Thursday, 13 November 2014

Symposium on Theory of Mind and the Social Mind

Logo of The Human Mind Project
I'm Mattia Gallotti, Project Coordinator of The Human Mind Project. In this post, I report on a recent symposium entitled "Theory of Mind and the Social Mind". This was the third public event of The Human Mind Project and it took place on September 16th in the broader context of the 2014 annual meeting of the European Society of Philosophy and Psychology (ESPP) held in Noto, Sicily.

Led by Professor Sir Colin Blakemore, The Human Mind Project highlights the contribution of the arts and humanities to the study of human nature, and the importance of a comprehensive, interdisciplinary approach to understanding the mind, integrating science and the humanities. In this spirit, the event - a symposium on “Theory of Mind and the Social Mind” - had presentations in social anthropology and neuroscience, by Rita Astuti (LSE) and Mina Cikara (Harvard), about how recent advances in the research on shared cognition and group behaviour can shed new light on corners of the debate on theory of mind that still await clarification.

The classic distinction between first-person and third-person knowledge of other minds has recently been enriched with novel insights from several strands of research on the roots of the ‘social mind’, broadly understood, ranging from analyses of joint action and group attitudes to studies of social identity and interpersonal understanding across cultures. This line of argumentation is receiving increasing attention and it offers new entries into traditional disputes about the nature and functioning of theory-of-mind abilities.

Conference venue, Noto
Yet there is work to be done in scrutinizing relevant insights from bodies of literature that have hardly engaged in this debate thus far - insights about explicit versus implicit levels of mentalizing, which draw on considerations about the capacity to share mental representations and to cognize in ‘modes’ other than the first- and the third-person; as well as insights about the neural instantiation of specific mind-reading abilities, informed by current research on the neuroscience of inter- versus intra-group behaviour.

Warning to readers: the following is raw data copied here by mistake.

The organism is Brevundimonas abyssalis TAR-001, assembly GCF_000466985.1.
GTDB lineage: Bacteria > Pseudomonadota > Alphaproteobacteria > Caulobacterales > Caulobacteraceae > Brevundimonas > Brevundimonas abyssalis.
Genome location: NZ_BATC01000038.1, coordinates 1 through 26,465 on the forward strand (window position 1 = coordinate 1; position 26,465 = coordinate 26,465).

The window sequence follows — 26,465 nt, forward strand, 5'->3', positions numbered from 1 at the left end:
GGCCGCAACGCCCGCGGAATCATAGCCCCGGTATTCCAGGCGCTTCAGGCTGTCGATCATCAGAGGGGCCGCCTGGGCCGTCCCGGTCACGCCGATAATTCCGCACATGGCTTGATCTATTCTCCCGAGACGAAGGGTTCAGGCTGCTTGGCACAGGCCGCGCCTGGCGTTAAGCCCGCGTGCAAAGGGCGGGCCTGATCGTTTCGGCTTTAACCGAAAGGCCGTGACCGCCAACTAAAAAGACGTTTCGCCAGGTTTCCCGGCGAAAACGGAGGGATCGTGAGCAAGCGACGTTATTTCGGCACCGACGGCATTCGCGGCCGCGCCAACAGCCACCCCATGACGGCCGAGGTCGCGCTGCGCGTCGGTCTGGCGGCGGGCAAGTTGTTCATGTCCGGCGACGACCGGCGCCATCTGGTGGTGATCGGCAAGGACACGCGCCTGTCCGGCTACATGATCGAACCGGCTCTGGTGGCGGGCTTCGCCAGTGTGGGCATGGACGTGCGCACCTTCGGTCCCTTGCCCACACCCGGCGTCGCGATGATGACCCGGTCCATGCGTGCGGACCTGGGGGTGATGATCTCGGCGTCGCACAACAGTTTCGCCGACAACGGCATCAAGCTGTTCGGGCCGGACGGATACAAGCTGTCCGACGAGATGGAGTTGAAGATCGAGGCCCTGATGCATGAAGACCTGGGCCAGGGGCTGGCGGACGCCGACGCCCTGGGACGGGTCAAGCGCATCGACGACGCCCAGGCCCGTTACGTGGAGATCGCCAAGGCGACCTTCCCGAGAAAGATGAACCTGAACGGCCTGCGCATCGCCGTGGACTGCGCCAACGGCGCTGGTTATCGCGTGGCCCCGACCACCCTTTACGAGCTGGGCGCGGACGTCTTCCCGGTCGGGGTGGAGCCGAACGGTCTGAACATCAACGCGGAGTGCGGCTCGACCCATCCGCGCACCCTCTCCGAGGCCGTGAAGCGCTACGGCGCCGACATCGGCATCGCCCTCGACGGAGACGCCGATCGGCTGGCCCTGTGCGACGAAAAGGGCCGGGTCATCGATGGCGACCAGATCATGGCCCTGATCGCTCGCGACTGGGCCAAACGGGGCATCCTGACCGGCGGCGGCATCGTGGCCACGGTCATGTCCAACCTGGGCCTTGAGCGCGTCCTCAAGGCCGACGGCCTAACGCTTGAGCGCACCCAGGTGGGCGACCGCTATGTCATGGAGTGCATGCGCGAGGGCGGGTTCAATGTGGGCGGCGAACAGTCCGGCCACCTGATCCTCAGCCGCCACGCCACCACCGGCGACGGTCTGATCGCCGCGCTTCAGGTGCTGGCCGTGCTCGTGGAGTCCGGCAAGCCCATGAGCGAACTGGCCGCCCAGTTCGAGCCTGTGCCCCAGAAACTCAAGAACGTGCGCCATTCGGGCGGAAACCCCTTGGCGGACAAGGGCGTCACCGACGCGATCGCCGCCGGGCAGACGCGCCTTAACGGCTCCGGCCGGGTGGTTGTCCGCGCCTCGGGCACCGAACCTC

During the symposium, we addressed these questions by touching upon theoretical and empirical resources, stretching from conceptual analyses to anthropological-psychological studies to experiments in social neuroscience. In more detail, Rita Astuti discussed the difference between explicit folk-theories of the mind, documented by anthropologists, and the implicit and automatic computation of other agents’ mental states that is documented by the cognitive sciences. Mina Cikara, instead, focused on the conditions under which people recognize emotional experiences in others, showing that not only do they empathize less with out-group relative to in-group members, but also feel pleasure in response to their pain (and pain in response to their pleasure).

The general question worth asking is how ‘theory-of-mind’ concepts in the behavioural sciences relate to the use of the expression across the brain sciences. Although the tendency to collaborate and share data and ideas is stronger than ever, interdisciplinary research is arguably less common and easy to pursue across the border between the social and human sciences, and the cognitive sciences.

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